The Prairie Hotel at Parachilna in South Australia. Built in the 1890s, the pub attracts visitors from all over the world who come to try the renowned Australian native cuisine or bush tucker, otherwise known as ‘feral food’, while drinking in the view of the magnificent Flinders Ranges.

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    The Exchange Hotel in Kalgoorlie, Western Australia. It holds the record for the biggest volume of Jim Beam sold in regional WA. It was originally constructed as a shed in the late 1800s.

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    The Birdsville Hotel on the desolate Birdsville Track in outback Queensland near the South Australian border. Built in 1884 it has been witness to history made, yarns spun and the survival of Australian mateship.

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    The only stopover on the 528km Birdsville Track, the Mungerannie Hotel sits on the edge of the Sturt Stony, Simpson, Tirari and Strzelecki deserts and is nestled beside the Derwent River – an oasis in sharp contrast to its surrounds.

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    Legend has it that Australia’s best known and much loved national song and the nation’s unofficial national anthem, Waltzing Matilda, was sung for the very first time at the North Gregory Hotel in outback Winton in north-west Queensland.

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    The Great Western Hotel in Rockhampton, Queensland, is widely regarded as the home of great steak, beer and rodeos. This 116-year-old pub plays host to major national rodeos and features a huge undercover rodeo arena for 1,000 people that attracts champion riders to the hotel.

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    Right in the heart of Burke and Wills explorer country, the Innamincka Hotel at Cooper Creek in South Australia once played host to early drovers who brought cattle down the Strzelecki Track. The pub’s convivial Outamincka Bar has become the stuff of bush legends and is must stop for anyone travelling in these parts.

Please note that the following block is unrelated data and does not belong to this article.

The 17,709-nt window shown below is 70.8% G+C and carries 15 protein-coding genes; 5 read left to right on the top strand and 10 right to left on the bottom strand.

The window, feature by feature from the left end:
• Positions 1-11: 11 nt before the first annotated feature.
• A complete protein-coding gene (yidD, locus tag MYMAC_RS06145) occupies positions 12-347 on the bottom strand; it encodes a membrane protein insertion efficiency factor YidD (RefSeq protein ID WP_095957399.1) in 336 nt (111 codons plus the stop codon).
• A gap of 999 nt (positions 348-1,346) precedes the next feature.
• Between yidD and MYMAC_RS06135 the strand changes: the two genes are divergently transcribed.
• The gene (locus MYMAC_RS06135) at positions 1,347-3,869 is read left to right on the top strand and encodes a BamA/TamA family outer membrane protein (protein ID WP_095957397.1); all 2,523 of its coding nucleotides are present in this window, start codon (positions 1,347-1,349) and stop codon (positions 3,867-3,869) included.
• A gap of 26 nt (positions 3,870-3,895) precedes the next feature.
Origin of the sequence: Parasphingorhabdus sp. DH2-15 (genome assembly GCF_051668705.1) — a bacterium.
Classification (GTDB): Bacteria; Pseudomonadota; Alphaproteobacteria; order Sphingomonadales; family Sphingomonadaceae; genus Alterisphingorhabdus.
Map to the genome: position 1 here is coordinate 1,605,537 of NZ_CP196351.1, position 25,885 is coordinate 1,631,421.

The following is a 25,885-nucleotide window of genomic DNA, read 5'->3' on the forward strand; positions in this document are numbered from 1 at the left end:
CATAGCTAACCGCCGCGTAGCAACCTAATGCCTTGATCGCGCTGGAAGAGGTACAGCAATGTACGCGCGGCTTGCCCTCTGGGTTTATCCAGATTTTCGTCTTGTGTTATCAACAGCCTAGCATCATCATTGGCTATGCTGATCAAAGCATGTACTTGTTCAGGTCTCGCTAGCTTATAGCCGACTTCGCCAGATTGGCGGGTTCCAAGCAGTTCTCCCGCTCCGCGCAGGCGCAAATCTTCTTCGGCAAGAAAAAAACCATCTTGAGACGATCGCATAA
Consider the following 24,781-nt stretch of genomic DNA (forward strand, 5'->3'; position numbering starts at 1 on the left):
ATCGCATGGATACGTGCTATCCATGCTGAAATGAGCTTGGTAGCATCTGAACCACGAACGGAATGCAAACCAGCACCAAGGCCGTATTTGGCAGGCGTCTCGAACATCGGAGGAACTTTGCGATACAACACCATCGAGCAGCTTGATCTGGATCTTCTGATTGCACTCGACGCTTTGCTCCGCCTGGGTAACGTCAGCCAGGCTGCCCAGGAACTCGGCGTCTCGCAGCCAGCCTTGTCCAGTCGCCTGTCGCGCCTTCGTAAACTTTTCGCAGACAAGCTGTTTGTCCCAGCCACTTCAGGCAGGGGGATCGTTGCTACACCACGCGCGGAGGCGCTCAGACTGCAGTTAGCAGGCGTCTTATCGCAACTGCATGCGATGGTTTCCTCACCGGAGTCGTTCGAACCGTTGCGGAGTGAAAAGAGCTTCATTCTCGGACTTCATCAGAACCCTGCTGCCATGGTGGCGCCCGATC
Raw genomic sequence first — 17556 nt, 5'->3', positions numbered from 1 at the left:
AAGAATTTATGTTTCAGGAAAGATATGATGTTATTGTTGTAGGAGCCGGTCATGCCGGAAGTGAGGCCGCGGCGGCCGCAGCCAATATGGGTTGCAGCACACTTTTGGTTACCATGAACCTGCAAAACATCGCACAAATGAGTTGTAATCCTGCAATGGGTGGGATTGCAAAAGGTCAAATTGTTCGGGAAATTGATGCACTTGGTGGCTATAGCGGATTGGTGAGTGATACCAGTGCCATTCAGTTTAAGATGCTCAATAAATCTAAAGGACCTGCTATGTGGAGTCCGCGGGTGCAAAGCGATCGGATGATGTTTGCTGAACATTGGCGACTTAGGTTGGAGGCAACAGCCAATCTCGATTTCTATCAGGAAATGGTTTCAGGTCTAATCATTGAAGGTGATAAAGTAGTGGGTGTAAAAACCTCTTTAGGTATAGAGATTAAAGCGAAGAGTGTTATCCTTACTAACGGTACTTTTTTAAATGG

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    Walking into the rustic Nindigully Pub is like walking into the lounge room of the outback. This quintessential outback pub on the banks of the Moonie River has been the meeting point for locals for well over 100 years.

    It’s famous for the more than 140 Akubra hats from local farmers and stockmen which adorn the walls. Queensland’s oldest hotel, it was issued a license in 1864 after it had been shearers’ accommodation for Nindigully Station and is still in its original condition.

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    The Palace Hotel in Broken Hill is an historic, three-story pub with long verandas and elaborate cast-iron balustrades. It was featured in the movie, Priscilla, Queen of the Desert.

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    The Pub in the Paddock is surely one of Australia’s quirkiest pubs. This 1880s watering hole sits in the middle of a paddock in Tasmania’s Pyengana Valley and is famous for its beer swilling pig, Priscilla, who can scull a watered-down stubby in seven seconds. In a pen out the back the sign says, “Hi, Geez I’m dry, I’d luv a beer”. The owner claims the pig has downed 76 stubbies in on session.

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    The Walkabout Creek Hotel in McKinlay in outback Queensland. It’s famous as Crocodile Dundee’s regular drinking spot in the original movie of the same name. Known originally as the Federal McKinlay Hotel it was sold for $290,000 after the movie was made and is now the town’s one tourist attraction.

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    While sunset camel rides on Broome’s Cable Beach are world famous, it’s the tales about beer drinking camels that draw attention at the Whim Creek Pub. Half way between Karratha and Port Hedland, this pub has its own wildlife sanctuary and was once home to a camel with a penchant for beer. Don’t worry about missing the pub – it’s painted bright pink!

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Gallery: Pubs in Australia

By AG STAFF | June 24, 2010

The great Aussie pub is an icon – we’ve had famous songs composed about them as well as in them. Here are the best outback drinking holes around the nation.